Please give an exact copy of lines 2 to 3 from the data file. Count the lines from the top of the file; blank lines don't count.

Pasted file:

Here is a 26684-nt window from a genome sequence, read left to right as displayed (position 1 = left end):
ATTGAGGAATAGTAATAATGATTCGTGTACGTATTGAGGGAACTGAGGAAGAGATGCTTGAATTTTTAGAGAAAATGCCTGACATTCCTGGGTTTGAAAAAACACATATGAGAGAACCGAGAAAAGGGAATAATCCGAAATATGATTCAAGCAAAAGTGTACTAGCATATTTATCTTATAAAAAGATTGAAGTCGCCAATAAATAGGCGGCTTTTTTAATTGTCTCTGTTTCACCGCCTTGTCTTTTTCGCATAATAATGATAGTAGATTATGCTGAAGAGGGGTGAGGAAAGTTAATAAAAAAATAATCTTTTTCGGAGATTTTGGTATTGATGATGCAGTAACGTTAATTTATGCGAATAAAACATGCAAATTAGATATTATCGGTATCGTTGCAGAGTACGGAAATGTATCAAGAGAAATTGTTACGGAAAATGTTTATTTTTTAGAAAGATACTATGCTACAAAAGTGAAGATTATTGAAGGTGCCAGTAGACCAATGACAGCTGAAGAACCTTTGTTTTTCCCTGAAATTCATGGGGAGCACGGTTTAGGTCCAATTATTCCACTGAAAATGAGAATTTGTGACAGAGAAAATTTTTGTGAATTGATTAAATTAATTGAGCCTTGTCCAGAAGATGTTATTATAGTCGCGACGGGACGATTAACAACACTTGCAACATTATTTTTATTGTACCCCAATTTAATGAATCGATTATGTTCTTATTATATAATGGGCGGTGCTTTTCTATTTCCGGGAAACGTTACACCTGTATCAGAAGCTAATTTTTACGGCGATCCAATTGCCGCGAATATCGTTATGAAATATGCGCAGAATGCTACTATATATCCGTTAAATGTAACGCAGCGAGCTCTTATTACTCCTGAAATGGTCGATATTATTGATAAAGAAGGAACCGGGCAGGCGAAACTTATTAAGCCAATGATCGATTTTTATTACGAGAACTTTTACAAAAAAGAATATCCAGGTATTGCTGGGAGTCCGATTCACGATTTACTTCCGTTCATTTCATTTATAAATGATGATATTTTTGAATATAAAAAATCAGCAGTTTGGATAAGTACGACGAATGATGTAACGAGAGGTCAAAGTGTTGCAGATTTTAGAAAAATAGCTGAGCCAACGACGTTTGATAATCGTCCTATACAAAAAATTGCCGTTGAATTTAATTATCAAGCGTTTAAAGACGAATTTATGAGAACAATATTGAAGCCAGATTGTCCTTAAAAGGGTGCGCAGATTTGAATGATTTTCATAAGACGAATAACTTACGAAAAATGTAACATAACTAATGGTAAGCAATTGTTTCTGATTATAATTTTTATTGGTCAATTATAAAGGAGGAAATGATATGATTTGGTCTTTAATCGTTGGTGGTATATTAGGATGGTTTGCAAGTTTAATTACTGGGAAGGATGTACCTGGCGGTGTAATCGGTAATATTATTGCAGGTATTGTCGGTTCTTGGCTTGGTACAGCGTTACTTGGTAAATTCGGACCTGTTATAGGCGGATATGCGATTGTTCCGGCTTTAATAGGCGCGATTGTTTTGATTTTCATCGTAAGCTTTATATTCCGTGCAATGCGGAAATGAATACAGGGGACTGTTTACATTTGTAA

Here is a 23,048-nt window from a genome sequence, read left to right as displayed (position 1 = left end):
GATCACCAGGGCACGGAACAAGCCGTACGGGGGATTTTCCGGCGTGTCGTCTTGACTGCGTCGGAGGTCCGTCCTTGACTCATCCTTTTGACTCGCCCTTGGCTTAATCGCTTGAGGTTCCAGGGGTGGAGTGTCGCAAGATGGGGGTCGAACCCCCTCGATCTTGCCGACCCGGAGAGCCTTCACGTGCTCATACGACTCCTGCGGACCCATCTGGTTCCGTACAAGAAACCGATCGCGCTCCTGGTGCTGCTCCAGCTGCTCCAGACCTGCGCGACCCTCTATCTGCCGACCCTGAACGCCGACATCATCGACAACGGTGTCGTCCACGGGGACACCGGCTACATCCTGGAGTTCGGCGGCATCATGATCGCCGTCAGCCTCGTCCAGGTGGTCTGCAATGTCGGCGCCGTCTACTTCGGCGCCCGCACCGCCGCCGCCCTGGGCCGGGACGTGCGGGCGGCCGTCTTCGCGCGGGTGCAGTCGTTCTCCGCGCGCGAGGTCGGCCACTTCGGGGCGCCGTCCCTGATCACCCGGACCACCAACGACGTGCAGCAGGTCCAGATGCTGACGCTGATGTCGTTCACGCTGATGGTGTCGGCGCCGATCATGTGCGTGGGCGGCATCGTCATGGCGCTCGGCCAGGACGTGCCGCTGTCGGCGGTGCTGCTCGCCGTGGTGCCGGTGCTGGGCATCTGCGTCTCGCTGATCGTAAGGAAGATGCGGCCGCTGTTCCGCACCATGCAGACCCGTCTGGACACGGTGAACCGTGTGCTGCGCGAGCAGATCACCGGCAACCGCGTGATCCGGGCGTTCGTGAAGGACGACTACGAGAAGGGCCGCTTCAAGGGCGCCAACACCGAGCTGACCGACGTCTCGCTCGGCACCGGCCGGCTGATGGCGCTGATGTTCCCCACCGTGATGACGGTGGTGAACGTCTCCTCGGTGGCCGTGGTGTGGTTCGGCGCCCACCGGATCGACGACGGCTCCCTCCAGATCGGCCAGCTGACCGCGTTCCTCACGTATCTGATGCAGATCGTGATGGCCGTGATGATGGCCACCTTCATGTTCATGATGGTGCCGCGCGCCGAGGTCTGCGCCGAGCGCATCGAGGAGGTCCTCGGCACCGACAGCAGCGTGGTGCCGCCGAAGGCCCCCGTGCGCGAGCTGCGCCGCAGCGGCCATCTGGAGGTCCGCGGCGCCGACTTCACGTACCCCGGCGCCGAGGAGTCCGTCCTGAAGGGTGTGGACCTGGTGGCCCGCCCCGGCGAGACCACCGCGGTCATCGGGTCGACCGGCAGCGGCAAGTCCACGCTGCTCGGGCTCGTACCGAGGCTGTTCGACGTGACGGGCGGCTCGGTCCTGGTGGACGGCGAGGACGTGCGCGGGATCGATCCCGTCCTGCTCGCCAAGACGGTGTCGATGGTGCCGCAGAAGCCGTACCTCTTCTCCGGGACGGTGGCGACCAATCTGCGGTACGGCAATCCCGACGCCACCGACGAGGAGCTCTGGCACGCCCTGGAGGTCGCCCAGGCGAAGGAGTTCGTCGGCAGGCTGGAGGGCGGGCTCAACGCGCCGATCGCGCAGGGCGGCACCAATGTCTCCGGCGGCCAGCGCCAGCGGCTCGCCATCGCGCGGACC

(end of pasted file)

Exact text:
ATTGAGGAATAGTAATAATGATTCGTGTACGTATTGAGGGAACTGAGGAAGAGATGCTTGAATTTTTAGAGAAAATGCCTGACATTCCTGGGTTTGAAAAAACACATATGAGAGAACCGAGAAAAGGGAATAATCCGAAATATGATTCAAGCAAAAGTGTACTAGCATATTTATCTTATAAAAAGATTGAAGTCGCCAATAAATAGGCGGCTTTTTTAATTGTCTCTGTTTCACCGCCTTGTCTTTTTCGCATAATAATGATAGTAGATTATGCTGAAGAGGGGTGAGGAAAGTTAATAAAAAAATAATCTTTTTCGGAGATTTTGGTATTGATGATGCAGTAACGTTAATTTATGCGAATAAAACATGCAAATTAGATATTATCGGTATCGTTGCAGAGTACGGAAATGTATCAAGAGAAATTGTTACGGAAAATGTTTATTTTTTAGAAAGATACTATGCTACAAAAGTGAAGATTATTGAAGGTGCCAGTAGACCAATGACAGCTGAAGAACCTTTGTTTTTCCCTGAAATTCATGGGGAGCACGGTTTAGGTCCAATTATTCCACTGAAAATGAGAATTTGTGACAGAGAAAATTTTTGTGAATTGATTAAATTAATTGAGCCTTGTCCAGAAGATGTTATTATAGTCGCGACGGGACGATTAACAACACTTGCAACATTATTTTTATTGTACCCCAATTTAATGAATCGATTATGTTCTTATTATATAATGGGCGGTGCTTTTCTATTTCCGGGAAACGTTACACCTGTATCAGAAGCTAATTTTTACGGCGATCCAATTGCCGCGAATATCGTTATGAAATATGCGCAGAATGCTACTATATATCCGTTAAATGTAACGCAGCGAGCTCTTATTACTCCTGAAATGGTCGATATTATTGATAAAGAAGGAACCGGGCAGGCGAAACTTATTAAGCCAATGATCGATTTTTATTACGAGAACTTTTACAAAAAAGAATATCCAGGTATTGCTGGGAGTCCGATTCACGATTTACTTCCGTTCATTTCATTTATAAATGATGATATTTTTGAATATAAAAAATCAGCAGTTTGGATAAGTACGACGAATGATGTAACGAGAGGTCAAAGTGTTGCAGATTTTAGAAAAATAGCTGAGCCAACGACGTTTGATAATCGTCCTATACAAAAAATTGCCGTTGAATTTAATTATCAAGCGTTTAAAGACGAATTTATGAGAACAATATTGAAGCCAGATTGTCCTTAAAAGGGTGCGCAGATTTGAATGATTTTCATAAGACGAATAACTTACGAAAAATGTAACATAACTAATGGTAAGCAATTGTTTCTGATTATAATTTTTATTGGTCAATTATAAAGGAGGAAATGATATGATTTGGTCTTTAATCGTTGGTGGTATATTAGGATGGTTTGCAAGTTTAATTACTGGGAAGGATGTACCTGGCGGTGTAATCGGTAATATTATTGCAGGTATTGTCGGTTCTTGGCTTGGTACAGCGTTACTTGGTAAATTCGGACCTGTTATAGGCGGATATGCGATTGTTCCGGCTTTAATAGGCGCGATTGTTTTGATTTTCATCGTAAGCTTTATATTCCGTGCAATGCGGAAATGAATACAGGGGACTGTTTACATTTGTAA

Here is a 23,048-nt window from a genome sequence, read left to right as displayed (position 1 = left end):